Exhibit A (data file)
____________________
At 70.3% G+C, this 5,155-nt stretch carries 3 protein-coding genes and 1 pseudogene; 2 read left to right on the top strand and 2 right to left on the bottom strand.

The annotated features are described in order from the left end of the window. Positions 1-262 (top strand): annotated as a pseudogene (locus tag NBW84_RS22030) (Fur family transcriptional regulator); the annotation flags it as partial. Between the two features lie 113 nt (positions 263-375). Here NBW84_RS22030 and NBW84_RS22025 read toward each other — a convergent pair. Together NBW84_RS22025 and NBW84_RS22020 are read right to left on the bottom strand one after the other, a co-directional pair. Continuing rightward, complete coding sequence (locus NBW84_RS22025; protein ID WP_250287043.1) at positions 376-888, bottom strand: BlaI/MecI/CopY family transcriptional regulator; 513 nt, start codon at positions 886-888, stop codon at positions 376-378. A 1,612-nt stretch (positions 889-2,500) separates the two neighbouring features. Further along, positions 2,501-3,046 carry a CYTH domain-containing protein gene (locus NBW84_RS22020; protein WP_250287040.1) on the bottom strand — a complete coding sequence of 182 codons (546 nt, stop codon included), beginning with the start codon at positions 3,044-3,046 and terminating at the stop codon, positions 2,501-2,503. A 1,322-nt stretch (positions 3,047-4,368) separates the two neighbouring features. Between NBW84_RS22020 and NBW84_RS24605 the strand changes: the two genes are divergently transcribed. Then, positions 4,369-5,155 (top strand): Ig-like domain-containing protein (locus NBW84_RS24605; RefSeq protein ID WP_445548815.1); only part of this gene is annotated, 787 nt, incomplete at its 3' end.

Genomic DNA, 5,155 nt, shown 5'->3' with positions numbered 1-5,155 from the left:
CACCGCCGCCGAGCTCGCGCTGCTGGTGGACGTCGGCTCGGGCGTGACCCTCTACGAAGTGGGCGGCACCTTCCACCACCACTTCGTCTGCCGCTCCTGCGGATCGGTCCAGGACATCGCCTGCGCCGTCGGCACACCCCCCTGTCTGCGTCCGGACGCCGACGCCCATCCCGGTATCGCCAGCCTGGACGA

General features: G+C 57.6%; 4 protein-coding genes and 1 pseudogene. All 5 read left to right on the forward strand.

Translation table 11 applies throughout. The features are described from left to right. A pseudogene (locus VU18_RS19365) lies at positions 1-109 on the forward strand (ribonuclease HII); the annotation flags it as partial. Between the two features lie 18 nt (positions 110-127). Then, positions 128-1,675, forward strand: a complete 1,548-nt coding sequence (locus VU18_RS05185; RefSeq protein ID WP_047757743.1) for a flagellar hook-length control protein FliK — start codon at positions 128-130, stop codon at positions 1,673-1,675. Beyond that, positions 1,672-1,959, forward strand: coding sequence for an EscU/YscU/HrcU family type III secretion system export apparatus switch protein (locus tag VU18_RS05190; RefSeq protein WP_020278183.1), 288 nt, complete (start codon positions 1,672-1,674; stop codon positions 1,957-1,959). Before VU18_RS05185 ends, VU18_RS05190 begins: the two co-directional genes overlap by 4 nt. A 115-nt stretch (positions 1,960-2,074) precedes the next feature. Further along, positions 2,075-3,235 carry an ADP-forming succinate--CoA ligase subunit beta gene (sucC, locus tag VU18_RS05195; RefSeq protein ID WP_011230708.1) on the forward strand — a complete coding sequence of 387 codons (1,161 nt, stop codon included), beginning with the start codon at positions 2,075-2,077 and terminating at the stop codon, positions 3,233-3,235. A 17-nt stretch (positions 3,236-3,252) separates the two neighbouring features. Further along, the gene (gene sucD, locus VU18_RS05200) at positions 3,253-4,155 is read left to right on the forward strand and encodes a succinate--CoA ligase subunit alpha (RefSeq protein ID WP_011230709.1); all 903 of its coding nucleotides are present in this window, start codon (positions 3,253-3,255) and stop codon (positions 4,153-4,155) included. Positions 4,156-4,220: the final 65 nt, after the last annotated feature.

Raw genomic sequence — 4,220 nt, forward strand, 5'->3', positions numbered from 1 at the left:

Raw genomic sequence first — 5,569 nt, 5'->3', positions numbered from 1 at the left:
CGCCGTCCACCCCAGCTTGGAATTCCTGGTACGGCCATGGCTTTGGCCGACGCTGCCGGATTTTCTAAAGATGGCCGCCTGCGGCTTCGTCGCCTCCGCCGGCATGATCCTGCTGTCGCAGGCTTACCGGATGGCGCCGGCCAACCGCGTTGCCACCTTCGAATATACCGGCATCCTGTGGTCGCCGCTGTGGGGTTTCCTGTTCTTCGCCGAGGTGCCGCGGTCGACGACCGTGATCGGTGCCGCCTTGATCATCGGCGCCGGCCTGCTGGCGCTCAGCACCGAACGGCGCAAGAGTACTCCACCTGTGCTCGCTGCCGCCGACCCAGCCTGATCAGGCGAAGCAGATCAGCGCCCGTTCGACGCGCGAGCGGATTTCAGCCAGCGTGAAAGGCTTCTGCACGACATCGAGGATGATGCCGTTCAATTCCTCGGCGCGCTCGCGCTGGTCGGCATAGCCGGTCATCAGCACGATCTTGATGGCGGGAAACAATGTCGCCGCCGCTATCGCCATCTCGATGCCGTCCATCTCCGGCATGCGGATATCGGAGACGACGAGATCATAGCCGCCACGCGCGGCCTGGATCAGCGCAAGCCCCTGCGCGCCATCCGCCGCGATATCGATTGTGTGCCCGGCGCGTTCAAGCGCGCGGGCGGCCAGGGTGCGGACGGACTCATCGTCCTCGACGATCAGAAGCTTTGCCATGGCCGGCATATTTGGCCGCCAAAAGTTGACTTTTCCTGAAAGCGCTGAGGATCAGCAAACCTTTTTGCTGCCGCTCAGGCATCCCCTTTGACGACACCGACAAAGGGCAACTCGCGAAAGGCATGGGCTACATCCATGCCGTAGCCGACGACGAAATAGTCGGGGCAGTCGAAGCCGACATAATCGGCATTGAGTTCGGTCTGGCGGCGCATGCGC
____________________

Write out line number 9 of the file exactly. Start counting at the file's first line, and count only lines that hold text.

CGCCGTCCACCCCAGCTTGGAATTCCTGGTACGGCCATGGCTTTGGCCGACGCTGCCGGATTTTCTAAAGATGGCCGCCTGCGGCTTCGTCGCCTCCGCCGGCATGATCCTGCTGTCGCAGGCTTACCGGATGGCGCCGGCCAACCGCGTTGCCACCTTCGAATATACCGGCATCCTGTGGTCGCCGCTGTGGGGTTTCCTGTTCTTCGCCGAGGTGCCGCGGTCGACGACCGTGATCGGTGCCGCCTTGATCATCGGCGCCGGCCTGCTGGCGCTCAGCACCGAACGGCGCAAGAGTACTCCACCTGTGCTCGCTGCCGCCGACCCAGCCTGATCAGGCGAAGCAGATCAGCGCCCGTTCGACGCGCGAGCGGATTTCAGCCAGCGTGAAAGGCTTCTGCACGACATCGAGGATGATGCCGTTCAATTCCTCGGCGCGCTCGCGCTGGTCGGCATAGCCGGTCATCAGCACGATCTTGATGGCGGGAAACAATGTCGCCGCCGCTATCGCCATCTCGATGCCGTCCATCTCCGGCATGCGGATATCGGAGACGACGAGATCATAGCCGCCACGCGCGGCCTGGATCAGCGCAAGCCCCTGCGCGCCATCCGCCGCGATATCGATTGTGTGCCCGGCGCGTTCAAGCGCGCGGGCGGCCAGGGTGCGGACGGACTCATCGTCCTCGACGATCAGAAGCTTTGCCATGGCCGGCATATTTGGCCGCCAAAAGTTGACTTTTCCTGAAAGCGCTGAGGATCAGCAAACCTTTTTGCTGCCGCTCAGGCATCCCCTTTGACGACACCGACAAAGGGCAACTCGCGAAAGGCATGGGCTACATCCATGCCGTAGCCGACGACGAAATAGTCGGGGCAGTCGAAGCCGACATAATCGGCATTGAGTTCGGTCTGGCGGCGCATGCGC